Teaching Symposium 2014 for early career lecturers and teaching assistants

By Alvin Birdi and Ashley Lait, the Economics Network
Published May 2014

As part of its continual efforts to improve the service it provides to lecturers and teachers of HE economics, the Network ran its first ever Symposium for Early Careers Lecturers and Graduate Teaching Assistants at the LSE on 2nd April.

This event arose as a result of feedback from previous training events in which delegates expressed a desire to see more practice-based training particularly in specific content areas such as econometrics.

The event was attended by around 55 participants from 27 different universities. It began with parallel and practical sessions on teaching and assessing quantitative economics (with Frank Witte and Guglielmo Volpe), teaching and assessing essay-based economics (with Alvin Birdi and Christian Spielmann) and course/module design (with Peter Smith and Caroline Elliott).

The participants were then split into two groups for the afternoon sessions, which were repeated to allow everyone to attend both. One session was led by a professional actor and former drama lecturer, Pete Bailie, who engaged participants in various aspects of bodily presence, enunciation and speech control. The session covered material that is essential for engagement and effective teaching but which, as an attendee commented, is all too easily overlooked in delivery.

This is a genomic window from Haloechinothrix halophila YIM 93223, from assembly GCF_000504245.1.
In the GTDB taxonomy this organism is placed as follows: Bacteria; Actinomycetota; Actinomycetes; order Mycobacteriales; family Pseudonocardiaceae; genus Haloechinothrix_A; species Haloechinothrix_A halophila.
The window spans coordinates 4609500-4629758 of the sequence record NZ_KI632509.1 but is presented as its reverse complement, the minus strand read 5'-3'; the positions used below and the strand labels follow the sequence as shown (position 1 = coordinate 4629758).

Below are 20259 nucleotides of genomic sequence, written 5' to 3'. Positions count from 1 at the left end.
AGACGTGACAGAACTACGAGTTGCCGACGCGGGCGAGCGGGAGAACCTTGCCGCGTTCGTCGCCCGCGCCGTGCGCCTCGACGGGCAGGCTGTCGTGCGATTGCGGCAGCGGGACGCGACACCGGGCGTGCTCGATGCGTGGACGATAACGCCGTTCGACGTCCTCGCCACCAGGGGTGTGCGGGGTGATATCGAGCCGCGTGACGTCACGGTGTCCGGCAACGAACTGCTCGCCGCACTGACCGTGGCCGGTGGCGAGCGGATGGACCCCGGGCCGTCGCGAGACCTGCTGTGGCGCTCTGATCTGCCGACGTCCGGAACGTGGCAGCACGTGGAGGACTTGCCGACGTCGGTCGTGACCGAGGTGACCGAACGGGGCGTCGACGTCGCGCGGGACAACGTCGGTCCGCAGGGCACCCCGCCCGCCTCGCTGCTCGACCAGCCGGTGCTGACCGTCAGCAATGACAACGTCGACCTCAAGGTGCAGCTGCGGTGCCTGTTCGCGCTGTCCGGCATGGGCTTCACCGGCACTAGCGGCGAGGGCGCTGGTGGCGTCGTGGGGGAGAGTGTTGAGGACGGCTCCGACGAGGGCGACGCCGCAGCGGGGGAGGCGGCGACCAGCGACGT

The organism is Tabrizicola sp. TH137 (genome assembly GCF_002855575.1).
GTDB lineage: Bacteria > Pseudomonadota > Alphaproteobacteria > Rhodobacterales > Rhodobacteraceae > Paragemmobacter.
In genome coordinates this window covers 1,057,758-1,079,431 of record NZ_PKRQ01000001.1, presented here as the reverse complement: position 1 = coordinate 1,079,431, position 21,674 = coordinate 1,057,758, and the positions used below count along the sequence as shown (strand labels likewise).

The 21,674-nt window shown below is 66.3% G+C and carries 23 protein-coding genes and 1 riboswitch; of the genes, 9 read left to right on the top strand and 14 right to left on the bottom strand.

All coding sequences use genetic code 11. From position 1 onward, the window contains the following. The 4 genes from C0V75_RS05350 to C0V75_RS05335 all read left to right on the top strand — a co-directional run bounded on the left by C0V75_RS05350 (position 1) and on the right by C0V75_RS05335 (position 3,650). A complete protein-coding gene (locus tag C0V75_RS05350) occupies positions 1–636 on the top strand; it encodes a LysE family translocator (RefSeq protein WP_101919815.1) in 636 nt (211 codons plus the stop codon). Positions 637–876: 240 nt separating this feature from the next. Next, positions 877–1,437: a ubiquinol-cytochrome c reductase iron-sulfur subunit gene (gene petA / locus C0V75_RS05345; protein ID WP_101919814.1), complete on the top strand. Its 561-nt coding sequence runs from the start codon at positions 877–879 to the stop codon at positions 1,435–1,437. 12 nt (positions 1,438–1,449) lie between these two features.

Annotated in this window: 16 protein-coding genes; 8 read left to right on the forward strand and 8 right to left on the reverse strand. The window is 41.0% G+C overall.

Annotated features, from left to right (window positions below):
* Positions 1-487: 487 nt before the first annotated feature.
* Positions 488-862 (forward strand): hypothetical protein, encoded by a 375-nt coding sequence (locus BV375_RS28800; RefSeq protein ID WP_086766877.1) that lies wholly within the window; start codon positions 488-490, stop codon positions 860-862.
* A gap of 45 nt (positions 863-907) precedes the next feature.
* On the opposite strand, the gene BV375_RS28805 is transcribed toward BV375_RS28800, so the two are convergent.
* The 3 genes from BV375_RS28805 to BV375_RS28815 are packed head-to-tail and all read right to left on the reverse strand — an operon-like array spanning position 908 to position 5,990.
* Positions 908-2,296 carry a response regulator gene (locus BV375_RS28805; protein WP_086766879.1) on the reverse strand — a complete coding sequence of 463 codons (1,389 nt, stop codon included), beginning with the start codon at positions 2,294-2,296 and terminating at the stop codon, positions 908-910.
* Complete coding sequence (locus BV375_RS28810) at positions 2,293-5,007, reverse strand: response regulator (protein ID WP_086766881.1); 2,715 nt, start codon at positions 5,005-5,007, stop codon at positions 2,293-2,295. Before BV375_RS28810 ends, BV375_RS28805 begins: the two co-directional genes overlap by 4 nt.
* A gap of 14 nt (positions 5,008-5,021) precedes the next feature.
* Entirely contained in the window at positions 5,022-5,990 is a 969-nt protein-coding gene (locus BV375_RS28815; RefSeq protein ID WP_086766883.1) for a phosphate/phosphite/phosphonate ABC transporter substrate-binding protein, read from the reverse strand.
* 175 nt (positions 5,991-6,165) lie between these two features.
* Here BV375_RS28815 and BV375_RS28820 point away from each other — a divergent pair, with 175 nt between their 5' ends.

The other afternoon session introduced participants to alternative uses of classroom time including problem-based learning and lecture flipping. In addition, participants were introduced to a range of technologies and how to effectively use these in their teaching. The session was led by Paul Middleditch, Will Moindrot and Gugliemo Volpe.

The day was rounded off with a keynote address from Economics Network patron, journalist and author, Tim Harford. Tim contrasted the stark deductive approach of Garret Hardin to the tragedy of the commons with that of Elinor Ostrom who studied the various and somewhat messier ways in which communities had found practical and lasting solutions to the problem. His talk led to a discussion on methodology and pedagogical approaches in economics and in particular on the overuse of the Powerpoint slide.

Following the success and positive feedback from the symposium, we plan to run it again in April 2015, so keep an eye on the events page on our website for further information.

Feedback:

  • 93.9% of attendees would recommend this event to a colleague.
  • 97% agreed or strongly agreed that the presenters were of a high standard.

The symposium was ‘exciting and gave more practical points to improve my teaching ability and presentation skills’.

‘I have learnt more about different teaching styles by engaging with other lecturers’.

‘Pete Bailie was great... actually amazing! As was Tim Harford’

‘It was great to meet and talk to so many young PhD students and reassuring to hear that they experience the same problems’.

‘It was a lovely atmosphere and it was nice to take part in a day where there was so much enthusiasm’.

Thanks to University College London and the London School of Economics who co-hosted this event.